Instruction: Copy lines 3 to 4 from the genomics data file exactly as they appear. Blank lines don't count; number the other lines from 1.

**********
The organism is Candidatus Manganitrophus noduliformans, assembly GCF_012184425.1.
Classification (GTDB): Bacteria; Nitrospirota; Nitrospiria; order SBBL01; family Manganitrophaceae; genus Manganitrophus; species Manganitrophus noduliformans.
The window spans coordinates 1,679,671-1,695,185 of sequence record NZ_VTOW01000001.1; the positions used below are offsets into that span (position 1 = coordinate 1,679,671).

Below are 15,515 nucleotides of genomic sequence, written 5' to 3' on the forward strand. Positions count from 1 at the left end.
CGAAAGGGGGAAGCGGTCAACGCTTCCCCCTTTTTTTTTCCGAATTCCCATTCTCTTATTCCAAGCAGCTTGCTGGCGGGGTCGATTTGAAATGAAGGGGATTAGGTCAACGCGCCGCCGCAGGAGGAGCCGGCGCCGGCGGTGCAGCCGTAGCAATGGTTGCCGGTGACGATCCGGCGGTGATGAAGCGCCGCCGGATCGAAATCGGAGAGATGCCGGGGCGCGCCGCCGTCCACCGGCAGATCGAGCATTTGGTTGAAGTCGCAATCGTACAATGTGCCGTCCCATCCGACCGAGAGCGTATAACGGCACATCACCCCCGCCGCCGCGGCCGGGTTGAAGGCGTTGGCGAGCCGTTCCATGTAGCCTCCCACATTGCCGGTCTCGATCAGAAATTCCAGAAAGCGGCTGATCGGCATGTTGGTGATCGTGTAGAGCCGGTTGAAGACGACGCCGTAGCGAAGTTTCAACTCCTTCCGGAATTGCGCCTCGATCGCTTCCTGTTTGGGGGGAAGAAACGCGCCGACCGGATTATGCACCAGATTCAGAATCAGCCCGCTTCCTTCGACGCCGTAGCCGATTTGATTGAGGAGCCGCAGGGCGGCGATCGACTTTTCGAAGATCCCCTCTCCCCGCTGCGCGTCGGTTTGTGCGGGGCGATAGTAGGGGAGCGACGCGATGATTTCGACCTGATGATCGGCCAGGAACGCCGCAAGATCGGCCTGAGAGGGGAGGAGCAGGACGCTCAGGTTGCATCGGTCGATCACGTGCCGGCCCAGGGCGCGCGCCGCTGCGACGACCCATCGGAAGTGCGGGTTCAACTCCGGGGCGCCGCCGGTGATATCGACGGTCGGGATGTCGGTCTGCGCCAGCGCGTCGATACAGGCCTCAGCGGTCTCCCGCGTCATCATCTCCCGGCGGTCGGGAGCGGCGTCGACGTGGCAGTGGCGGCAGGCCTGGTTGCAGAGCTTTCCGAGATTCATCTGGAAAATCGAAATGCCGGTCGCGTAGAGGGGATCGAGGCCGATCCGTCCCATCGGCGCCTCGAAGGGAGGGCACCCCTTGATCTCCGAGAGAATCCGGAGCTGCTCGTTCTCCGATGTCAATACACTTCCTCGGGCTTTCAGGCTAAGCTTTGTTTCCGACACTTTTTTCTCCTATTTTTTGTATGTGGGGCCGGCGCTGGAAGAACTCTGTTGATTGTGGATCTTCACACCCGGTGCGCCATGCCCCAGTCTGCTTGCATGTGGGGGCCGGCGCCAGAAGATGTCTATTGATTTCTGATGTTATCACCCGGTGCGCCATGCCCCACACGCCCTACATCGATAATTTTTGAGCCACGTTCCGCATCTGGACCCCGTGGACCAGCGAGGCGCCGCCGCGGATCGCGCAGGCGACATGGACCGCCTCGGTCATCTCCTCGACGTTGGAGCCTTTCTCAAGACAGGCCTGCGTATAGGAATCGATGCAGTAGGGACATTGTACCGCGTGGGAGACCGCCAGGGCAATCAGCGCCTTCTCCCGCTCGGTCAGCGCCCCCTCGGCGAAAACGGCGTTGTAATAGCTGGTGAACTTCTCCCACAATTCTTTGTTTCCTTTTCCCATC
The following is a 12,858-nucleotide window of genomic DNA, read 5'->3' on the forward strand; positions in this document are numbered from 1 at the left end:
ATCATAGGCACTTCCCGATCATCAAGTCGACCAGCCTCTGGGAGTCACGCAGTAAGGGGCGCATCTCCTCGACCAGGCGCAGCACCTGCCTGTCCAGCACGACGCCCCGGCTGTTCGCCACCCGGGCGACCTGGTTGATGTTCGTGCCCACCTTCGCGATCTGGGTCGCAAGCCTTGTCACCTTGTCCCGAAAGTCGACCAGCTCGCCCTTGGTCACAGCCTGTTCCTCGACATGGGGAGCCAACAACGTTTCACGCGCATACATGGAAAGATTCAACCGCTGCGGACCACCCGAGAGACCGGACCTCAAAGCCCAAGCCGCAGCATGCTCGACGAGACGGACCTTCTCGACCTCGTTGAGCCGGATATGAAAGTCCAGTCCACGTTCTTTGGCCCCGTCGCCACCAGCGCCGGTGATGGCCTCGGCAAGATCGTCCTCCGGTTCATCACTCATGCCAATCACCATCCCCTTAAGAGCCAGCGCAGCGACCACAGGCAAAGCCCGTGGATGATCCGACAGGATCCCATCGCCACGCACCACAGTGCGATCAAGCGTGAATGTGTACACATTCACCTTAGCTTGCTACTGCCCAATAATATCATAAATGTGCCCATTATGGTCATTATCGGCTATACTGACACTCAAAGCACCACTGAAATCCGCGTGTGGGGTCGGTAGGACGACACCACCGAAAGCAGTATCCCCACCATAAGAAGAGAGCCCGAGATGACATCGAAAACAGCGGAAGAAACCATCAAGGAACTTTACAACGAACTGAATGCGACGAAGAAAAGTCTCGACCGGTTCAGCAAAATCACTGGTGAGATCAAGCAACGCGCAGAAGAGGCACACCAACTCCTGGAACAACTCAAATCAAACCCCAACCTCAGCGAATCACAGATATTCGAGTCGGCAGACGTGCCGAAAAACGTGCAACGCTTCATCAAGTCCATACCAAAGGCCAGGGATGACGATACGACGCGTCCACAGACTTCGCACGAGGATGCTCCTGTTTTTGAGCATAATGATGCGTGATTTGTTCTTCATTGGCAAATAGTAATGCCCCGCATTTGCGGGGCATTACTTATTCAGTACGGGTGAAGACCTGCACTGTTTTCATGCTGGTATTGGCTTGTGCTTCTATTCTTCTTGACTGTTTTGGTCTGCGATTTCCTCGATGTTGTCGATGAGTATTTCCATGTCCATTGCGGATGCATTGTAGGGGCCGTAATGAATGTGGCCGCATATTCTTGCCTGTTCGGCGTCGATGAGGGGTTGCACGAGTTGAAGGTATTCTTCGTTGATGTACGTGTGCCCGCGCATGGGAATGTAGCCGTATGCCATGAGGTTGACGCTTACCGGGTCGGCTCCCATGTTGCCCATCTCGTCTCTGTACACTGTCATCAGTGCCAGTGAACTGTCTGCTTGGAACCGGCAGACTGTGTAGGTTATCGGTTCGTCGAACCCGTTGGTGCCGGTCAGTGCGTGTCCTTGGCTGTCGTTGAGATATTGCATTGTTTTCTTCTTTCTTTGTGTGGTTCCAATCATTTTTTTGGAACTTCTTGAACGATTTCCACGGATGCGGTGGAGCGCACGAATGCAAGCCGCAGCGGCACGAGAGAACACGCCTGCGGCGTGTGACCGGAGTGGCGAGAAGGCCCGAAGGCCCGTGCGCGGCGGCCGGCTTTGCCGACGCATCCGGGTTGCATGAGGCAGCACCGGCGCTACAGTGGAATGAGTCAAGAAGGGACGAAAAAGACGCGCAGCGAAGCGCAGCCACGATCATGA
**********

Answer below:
The window spans coordinates 1,679,671-1,695,185 of sequence record NZ_VTOW01000001.1; the positions used below are offsets into that span (position 1 = coordinate 1,679,671).

Below are 15,515 nucleotides of genomic sequence, written 5' to 3' on the forward strand. Positions count from 1 at the left end.